BEIJING - A journalism rights group said Wednesday it is concerned for the safety of reporters in the run-up to this summer's Olympics after accounts of threats against them.
The Brussels-based International Federation of Journalists said it welcomed China's willingness to have a dialogue on media freedom but was worried about threats made to journalists reporting on the unrest in Tibet and disturbances during the Olympic torch relay.
"We are impressed by a new willingness to talk through our differences over press freedom and journalism, but the problems facing reporters on the ground cannot be ignored," said Aidan White, IFJ general secretary, at the end of the four-day visit to Beijing.
Western reporters in China have received harassing phone calls, e-mails and text messages, some with death threats, supposedly from ordinary Chinese complaining about alleged bias in coverage of recent anti-Chinese protests in Tibet.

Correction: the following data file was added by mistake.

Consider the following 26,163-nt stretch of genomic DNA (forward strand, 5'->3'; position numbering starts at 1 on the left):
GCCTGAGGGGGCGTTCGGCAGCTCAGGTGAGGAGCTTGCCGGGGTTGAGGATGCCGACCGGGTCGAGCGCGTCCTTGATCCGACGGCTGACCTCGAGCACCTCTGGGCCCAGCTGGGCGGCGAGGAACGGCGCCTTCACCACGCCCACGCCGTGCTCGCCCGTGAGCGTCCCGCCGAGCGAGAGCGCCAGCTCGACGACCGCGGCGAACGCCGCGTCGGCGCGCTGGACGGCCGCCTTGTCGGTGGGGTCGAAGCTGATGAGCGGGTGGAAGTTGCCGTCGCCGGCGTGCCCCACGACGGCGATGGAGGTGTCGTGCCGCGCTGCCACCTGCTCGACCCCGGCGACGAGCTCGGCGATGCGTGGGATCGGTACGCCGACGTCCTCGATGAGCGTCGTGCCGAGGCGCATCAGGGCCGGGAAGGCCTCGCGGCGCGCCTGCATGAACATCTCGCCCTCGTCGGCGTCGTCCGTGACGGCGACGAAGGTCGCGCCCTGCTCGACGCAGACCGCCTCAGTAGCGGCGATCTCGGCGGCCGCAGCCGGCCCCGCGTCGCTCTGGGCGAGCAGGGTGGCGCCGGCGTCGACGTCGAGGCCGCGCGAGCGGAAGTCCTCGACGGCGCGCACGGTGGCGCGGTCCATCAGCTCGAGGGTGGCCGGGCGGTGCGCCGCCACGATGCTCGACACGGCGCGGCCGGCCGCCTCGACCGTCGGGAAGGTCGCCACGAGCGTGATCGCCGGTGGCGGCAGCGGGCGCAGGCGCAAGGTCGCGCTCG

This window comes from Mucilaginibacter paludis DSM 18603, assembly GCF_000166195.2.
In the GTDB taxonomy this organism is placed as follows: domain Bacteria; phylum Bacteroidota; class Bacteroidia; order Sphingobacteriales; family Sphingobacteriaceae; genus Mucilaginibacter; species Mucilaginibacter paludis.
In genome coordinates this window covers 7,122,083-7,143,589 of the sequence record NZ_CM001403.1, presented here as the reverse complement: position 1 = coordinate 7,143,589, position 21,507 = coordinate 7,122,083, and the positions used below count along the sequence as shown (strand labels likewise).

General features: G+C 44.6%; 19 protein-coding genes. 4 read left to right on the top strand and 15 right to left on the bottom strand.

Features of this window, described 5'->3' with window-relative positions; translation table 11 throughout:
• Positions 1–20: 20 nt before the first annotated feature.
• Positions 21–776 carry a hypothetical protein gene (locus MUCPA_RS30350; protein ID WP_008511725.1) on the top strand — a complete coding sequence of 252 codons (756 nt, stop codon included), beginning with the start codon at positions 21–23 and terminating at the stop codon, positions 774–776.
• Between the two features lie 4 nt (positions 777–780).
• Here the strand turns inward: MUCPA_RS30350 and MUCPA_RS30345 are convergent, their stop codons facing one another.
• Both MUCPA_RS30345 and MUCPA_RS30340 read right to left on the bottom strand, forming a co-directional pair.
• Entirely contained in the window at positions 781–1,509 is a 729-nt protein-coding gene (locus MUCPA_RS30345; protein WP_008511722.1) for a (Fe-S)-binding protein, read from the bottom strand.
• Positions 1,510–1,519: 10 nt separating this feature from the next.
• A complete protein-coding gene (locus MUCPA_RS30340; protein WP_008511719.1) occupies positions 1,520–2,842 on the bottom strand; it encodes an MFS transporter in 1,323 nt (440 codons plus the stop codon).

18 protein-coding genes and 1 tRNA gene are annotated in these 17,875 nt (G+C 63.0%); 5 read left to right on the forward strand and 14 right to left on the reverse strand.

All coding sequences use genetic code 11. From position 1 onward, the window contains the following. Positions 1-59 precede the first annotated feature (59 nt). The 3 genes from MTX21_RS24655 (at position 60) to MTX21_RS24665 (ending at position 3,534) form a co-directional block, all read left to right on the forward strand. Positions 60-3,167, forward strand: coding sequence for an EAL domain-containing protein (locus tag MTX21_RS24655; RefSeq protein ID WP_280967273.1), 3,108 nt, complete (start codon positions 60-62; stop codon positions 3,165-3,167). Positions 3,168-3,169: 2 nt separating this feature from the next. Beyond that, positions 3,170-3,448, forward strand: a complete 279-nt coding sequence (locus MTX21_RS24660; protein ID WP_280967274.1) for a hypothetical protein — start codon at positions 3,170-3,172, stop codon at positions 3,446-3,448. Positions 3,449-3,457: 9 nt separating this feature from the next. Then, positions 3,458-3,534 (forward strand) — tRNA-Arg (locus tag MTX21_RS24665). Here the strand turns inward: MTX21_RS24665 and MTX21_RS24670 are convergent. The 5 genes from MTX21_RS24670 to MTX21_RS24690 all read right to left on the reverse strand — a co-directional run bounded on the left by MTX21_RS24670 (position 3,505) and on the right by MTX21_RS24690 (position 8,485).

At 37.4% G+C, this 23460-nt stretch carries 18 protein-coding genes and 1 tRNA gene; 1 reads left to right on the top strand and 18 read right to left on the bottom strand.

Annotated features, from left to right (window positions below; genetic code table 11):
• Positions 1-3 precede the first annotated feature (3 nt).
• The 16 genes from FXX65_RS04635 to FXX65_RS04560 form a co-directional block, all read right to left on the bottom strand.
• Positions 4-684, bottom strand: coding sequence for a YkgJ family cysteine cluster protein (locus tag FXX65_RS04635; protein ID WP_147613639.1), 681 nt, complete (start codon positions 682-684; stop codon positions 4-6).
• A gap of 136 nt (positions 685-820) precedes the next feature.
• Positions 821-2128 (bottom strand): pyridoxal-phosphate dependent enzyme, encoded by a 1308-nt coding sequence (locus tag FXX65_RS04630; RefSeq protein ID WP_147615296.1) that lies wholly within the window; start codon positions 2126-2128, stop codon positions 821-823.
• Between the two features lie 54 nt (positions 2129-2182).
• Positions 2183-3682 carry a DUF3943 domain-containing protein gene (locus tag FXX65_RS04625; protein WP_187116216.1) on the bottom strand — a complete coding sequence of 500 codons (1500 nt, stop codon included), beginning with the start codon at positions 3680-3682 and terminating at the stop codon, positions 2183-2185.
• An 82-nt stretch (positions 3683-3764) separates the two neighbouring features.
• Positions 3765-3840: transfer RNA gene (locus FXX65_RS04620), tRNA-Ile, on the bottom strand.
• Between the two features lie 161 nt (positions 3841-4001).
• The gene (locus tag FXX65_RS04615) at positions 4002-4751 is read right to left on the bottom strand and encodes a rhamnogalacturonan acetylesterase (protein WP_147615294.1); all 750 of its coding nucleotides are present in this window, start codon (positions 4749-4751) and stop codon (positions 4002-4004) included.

The harassment began about three weeks ago and has largely targeted foreign television broadcasters, CNN in particular.
But the campaign broadened earlier this month after mobile phone numbers and other information for reporters from The Associated Press, The Wall Street Journal and USA Today were posted on several Web sites, including a military affairs chat site.
White said he and an IFJ delegation have held meetings with Chinese government officials, the government-backed All China Journalists Association and the Beijing Olympic Committee.
White said the group plans to follow up on efforts to ensure journalists' safety during the Olympics and to establish a framework for joint actions designed to improve communications between Chinese journalists and their colleagues overseas.
About 30,000 officially accredited and non-accredited journalists are expected in Beijing for the Games.